Medication Managment

Medication Management: Tips On Maneuvering Through the Prescription Maze

As many caregivers know, the challenge of managing a loved one's medication can be a daunting task. With patients having multiple illnesses, prescriptions, and dosages, it's a major responsibility that can be stressful and incredibly time consuming. According to a survey conducted by John Hopkins University people 65 and over make up 13% of the population but consume more than 30 percent of all medications prescribed. On average seniors take between 2 to 7 prescription medications daily.

With so much depending on the accurate administration of medications it is important for caregivers to have as much knowledge as possible about the medicine a loved one is prescribed and be health advocates for them when they visit the doctor or pharmacist.

Below Estee Bienstock RN, Executive Director of ALLPOINT Home Health, provides key items for caregivers to be aware of as they assist with or manage the medication of their loved one.

Key things to know about the medication a love one is taking

  • Brand and generic name
  • Purpose and appearance
  • Dosage and what to do if a dose is missed
  • How and when to take the medication (i.e. with water, food, on an empty stomach, etc.)
  • Side effects and what to do
  • Drug interactions with food, alcohol, other medications and over-the-counter products (including herbal products.)
  • Storage (e.g., in the refrigerator, original container only, away from sunlight, etc.)

While caring for your loved one at home

  • Read the entire prescription label.
  • Recheck the label before administrating each dose.
  • Give the medication exactly as prescribed.
  • If your loved one develops difficulty breathing, call 911 immediately.
  • Throw away expired medications.
  • Ask the pharmacist to recommend a reference book or website on medications.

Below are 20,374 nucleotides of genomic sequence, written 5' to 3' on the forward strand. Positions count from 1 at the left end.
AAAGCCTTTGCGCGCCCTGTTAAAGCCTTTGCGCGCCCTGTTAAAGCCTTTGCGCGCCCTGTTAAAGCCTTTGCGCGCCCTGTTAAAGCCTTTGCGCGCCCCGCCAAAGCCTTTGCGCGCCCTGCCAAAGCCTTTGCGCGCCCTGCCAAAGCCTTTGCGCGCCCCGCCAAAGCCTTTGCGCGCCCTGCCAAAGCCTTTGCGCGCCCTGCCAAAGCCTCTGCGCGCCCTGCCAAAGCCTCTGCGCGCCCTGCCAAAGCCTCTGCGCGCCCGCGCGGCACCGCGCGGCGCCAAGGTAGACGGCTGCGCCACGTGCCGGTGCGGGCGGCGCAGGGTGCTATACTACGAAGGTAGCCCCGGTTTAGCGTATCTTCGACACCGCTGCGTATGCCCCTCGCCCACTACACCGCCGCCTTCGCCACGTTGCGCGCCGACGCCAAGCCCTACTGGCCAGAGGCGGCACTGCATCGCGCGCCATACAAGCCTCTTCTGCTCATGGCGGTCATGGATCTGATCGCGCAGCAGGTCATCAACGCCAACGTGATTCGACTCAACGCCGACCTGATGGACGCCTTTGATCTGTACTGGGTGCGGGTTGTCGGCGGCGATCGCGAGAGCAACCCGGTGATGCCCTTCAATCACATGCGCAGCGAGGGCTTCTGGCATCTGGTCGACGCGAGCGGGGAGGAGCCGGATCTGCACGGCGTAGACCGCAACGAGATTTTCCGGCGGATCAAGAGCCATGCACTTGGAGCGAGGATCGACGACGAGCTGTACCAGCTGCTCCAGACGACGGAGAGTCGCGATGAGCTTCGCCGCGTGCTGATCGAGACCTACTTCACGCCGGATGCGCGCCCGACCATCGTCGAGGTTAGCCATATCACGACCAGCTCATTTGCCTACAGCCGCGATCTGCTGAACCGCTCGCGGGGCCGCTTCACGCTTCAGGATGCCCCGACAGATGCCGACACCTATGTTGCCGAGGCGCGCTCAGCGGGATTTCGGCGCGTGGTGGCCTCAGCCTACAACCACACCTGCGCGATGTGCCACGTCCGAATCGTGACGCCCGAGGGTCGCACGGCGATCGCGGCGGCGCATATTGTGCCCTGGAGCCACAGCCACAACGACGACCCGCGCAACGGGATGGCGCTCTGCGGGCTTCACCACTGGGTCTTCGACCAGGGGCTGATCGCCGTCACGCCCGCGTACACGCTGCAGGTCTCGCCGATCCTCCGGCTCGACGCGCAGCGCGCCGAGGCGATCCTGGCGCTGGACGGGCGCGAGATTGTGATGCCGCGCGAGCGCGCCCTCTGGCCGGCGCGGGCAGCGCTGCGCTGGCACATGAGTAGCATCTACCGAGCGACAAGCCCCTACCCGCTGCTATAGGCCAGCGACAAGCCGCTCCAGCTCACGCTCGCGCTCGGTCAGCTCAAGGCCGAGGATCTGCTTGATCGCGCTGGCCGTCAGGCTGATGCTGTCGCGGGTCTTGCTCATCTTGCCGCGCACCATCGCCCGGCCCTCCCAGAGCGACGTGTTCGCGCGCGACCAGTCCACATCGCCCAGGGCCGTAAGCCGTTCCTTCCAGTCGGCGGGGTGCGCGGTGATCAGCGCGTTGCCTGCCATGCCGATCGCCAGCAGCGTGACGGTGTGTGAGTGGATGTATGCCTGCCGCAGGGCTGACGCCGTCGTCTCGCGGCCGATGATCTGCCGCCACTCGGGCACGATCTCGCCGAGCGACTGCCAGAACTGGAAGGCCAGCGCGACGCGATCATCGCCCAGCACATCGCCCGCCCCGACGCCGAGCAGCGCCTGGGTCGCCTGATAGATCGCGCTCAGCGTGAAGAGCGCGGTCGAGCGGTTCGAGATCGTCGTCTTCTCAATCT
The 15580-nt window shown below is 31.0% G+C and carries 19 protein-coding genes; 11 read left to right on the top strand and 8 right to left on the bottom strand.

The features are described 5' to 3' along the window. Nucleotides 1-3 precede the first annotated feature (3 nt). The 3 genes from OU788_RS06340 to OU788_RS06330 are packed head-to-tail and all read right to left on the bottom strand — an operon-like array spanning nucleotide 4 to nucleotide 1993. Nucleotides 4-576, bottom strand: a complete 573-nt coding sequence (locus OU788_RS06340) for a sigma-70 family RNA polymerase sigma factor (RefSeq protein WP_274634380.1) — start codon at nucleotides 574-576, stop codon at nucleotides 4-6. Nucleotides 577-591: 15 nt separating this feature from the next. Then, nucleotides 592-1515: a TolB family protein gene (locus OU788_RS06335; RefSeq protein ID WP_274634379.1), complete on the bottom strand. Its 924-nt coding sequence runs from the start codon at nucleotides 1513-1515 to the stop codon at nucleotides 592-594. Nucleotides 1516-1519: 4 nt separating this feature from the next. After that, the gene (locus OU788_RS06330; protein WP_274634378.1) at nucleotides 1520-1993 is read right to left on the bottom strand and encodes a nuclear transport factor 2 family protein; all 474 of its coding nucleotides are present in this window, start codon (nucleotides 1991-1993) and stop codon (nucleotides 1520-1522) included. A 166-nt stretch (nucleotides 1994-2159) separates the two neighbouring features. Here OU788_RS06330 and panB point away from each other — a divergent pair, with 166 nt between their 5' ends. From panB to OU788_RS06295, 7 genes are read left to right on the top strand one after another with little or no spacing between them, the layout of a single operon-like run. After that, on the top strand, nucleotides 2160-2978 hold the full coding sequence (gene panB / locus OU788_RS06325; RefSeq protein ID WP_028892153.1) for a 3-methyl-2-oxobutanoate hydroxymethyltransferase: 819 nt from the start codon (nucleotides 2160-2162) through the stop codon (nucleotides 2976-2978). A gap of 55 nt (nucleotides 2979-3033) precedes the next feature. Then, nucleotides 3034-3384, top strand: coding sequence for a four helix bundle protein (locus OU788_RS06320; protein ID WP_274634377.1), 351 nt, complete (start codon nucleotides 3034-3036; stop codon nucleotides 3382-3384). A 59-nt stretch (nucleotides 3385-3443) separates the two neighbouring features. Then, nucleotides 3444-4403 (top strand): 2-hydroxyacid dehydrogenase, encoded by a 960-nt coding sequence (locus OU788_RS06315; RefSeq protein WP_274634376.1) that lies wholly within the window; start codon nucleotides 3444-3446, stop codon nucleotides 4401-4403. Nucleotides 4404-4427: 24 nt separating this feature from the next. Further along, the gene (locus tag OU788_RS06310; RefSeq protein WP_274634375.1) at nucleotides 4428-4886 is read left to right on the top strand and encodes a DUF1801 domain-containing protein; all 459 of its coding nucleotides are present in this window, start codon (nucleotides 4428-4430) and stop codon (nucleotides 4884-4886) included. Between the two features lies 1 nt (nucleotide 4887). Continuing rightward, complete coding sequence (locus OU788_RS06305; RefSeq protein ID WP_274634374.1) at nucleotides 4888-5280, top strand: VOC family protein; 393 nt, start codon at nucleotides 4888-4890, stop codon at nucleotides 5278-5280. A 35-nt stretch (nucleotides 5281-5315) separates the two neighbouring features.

While you're at the doctor's office or pharmacy

  • Learn as much as possible about your loved one's illness/disease.
  • Ask the doctor as many questions as you need to understand their medication.
  • Make sure that all your loved one's doctors are aware of all the medications you are taking.
  • Fill all the prescriptions at the same pharmacy.
  • Inform the doctor or pharmacist about any problems your loved one is having with their medication, foods, herbal products, or dietary supplements.

When your loved one is a patient at a hospital

  • Bring an updated written list of the medications the patient is taking and those they cannot tolerate.
  • Ask what each new medication is for.
  • If a medication in not administered on time; ask for the nurse.
  • Ask the nurse or pharmacist if something looks different.
  • Do not take medications brought from home (including herbal products and dietary supplements.)

For more information on medication management:

Medication Management for the Elderly
Medicine List Examples

Estee Bienstock Estee Bienstock RN is the Executive Director of ALLPOINT Home Health. She grew up in Los Angeles, and graduated from the LAC/USC Nursing School in 1976. After years of working in area hospitals, Estee recognized a need for better post-acute in-home care. She then founded Enhanced Health Care in 1989 and quickly set the standard for quality home care. In 2001, Estee formed ALLPOINT Home Health, with the goal of maintaining her unrivaled level of ethics and high standards of customer care. Her philosophy is that each client should be cared for the way she would care for her own family member. Since its inception, ALLPOINT Home Health has been leading the way in helping seniors and disabled adults safely retain their independence in the home.

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